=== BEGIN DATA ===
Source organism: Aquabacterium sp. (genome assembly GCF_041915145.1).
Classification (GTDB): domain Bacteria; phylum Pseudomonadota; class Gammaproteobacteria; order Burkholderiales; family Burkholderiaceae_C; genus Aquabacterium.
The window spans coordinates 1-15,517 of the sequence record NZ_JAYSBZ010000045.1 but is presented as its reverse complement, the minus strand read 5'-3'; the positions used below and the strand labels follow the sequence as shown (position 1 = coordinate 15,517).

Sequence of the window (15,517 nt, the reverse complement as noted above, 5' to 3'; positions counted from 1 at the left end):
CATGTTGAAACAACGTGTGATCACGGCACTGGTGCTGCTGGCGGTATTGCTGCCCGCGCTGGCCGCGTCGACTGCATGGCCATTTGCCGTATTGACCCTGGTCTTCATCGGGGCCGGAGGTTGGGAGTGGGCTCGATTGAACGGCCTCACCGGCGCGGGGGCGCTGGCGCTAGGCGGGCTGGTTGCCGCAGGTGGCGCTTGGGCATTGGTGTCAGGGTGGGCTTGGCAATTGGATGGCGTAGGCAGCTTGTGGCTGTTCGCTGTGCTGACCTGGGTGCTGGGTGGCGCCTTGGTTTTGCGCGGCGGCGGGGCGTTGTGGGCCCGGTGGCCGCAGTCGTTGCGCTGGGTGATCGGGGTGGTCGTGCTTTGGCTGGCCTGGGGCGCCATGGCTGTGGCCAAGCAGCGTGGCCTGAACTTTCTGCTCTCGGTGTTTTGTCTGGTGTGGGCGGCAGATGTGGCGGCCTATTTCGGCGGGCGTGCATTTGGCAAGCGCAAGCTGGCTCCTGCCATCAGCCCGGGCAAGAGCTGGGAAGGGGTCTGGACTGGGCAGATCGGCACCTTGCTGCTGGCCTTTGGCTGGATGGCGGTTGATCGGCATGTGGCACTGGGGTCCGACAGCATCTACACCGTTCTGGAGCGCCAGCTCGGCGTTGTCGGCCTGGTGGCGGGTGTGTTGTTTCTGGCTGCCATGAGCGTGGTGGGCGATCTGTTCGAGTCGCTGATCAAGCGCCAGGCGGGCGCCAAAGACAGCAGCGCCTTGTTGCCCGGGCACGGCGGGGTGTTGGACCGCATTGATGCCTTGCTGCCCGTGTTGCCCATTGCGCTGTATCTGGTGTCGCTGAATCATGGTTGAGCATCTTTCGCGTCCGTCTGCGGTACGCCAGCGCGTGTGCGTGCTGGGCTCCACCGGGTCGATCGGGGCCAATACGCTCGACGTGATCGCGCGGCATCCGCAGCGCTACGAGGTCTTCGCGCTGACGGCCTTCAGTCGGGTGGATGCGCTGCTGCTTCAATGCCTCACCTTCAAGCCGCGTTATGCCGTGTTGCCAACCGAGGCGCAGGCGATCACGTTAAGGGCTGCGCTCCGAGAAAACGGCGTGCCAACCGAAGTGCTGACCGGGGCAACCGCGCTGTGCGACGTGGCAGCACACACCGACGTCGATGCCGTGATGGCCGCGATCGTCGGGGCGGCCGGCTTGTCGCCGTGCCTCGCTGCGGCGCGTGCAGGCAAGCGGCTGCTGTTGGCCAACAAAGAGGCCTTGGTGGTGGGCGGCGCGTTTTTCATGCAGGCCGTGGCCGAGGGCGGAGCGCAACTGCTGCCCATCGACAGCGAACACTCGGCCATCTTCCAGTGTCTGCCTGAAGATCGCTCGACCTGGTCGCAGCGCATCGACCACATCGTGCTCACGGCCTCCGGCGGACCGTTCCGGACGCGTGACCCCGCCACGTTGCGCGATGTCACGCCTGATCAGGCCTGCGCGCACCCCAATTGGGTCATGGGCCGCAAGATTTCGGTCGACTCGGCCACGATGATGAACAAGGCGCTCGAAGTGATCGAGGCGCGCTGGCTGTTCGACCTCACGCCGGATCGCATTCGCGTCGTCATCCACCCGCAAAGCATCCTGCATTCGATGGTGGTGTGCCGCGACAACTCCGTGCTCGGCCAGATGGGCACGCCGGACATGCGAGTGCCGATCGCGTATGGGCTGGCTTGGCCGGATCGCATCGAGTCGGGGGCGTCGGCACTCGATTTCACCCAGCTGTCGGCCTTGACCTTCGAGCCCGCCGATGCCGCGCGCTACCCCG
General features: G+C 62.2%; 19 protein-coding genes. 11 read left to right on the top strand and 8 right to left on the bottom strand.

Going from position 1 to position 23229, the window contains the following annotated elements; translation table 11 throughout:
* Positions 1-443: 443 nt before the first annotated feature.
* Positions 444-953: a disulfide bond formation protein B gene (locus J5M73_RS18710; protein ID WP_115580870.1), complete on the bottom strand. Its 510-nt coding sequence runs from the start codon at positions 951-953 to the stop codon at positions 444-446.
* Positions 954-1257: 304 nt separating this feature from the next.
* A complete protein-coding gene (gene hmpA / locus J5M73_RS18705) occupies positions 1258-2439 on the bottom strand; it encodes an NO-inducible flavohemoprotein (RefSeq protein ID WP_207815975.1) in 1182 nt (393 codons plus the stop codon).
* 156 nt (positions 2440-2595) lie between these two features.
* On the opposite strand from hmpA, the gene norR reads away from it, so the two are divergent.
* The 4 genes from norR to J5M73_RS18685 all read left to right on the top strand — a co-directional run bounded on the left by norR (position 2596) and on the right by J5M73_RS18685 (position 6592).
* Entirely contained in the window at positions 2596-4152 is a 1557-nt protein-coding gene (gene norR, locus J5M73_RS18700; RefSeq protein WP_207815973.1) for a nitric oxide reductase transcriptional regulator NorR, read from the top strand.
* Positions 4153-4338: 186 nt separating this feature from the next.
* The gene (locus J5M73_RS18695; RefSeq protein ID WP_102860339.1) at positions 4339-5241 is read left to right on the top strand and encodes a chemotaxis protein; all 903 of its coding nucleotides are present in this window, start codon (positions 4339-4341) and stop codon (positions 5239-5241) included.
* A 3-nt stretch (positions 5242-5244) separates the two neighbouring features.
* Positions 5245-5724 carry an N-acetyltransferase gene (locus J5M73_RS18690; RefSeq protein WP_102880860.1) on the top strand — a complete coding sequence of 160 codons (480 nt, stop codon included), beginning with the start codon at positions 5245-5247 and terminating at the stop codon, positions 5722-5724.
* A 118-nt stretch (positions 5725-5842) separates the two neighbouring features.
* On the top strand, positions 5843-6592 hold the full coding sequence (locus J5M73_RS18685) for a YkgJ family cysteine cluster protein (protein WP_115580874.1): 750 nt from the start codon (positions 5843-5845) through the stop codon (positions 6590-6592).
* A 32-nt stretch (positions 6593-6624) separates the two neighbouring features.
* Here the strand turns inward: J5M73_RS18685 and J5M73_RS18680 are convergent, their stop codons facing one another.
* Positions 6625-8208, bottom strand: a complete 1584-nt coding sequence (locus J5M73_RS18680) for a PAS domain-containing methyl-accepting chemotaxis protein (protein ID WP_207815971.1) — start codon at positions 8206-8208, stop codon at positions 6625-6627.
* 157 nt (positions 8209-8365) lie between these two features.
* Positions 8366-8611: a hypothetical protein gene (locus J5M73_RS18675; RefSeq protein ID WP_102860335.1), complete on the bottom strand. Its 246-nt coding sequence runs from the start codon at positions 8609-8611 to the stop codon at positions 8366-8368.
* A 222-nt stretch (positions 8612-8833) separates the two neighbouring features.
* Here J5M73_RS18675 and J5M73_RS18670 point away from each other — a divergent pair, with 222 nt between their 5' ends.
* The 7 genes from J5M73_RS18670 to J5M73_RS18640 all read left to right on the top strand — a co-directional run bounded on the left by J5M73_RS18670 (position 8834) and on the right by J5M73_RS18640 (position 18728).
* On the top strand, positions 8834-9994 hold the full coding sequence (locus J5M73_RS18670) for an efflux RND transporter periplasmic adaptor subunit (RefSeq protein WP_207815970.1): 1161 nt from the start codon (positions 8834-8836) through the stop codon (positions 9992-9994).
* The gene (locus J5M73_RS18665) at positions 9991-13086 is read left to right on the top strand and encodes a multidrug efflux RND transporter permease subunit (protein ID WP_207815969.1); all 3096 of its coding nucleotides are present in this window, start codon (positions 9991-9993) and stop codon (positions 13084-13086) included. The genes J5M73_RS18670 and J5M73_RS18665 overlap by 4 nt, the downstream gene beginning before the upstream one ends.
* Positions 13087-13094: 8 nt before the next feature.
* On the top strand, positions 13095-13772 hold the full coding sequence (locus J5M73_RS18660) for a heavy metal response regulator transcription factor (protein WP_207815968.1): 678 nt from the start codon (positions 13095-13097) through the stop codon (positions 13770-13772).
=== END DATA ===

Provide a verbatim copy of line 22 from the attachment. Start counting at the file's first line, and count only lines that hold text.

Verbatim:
* A 32-nt stretch (positions 6593-6624) separates the two neighbouring features.